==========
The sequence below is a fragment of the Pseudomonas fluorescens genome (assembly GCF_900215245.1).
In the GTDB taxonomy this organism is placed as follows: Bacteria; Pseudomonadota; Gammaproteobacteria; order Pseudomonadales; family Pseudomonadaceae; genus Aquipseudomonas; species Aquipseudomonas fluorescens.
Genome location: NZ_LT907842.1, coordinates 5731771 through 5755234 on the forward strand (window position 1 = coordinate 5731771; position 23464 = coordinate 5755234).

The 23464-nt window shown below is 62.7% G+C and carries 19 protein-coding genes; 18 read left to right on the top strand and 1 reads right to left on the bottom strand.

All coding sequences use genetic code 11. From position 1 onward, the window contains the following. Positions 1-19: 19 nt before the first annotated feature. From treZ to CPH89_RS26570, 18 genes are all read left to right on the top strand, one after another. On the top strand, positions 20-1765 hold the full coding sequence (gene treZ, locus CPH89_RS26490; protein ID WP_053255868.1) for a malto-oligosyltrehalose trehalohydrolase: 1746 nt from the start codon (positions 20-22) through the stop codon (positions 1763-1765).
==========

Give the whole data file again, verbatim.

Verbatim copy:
The sequence below is a fragment of the Pseudomonas fluorescens genome (assembly GCF_900215245.1).
In the GTDB taxonomy this organism is placed as follows: Bacteria; Pseudomonadota; Gammaproteobacteria; order Pseudomonadales; family Pseudomonadaceae; genus Aquipseudomonas; species Aquipseudomonas fluorescens.
Genome location: NZ_LT907842.1, coordinates 5731771 through 5755234 on the forward strand (window position 1 = coordinate 5731771; position 23464 = coordinate 5755234).

The 23464-nt window shown below is 62.7% G+C and carries 19 protein-coding genes; 18 read left to right on the top strand and 1 reads right to left on the bottom strand.

All coding sequences use genetic code 11. From position 1 onward, the window contains the following. Positions 1-19: 19 nt before the first annotated feature. From treZ to CPH89_RS26570, 18 genes are all read left to right on the top strand, one after another. On the top strand, positions 20-1765 hold the full coding sequence (gene treZ, locus CPH89_RS26490; protein ID WP_053255868.1) for a malto-oligosyltrehalose trehalohydrolase: 1746 nt from the start codon (positions 20-22) through the stop codon (positions 1763-1765).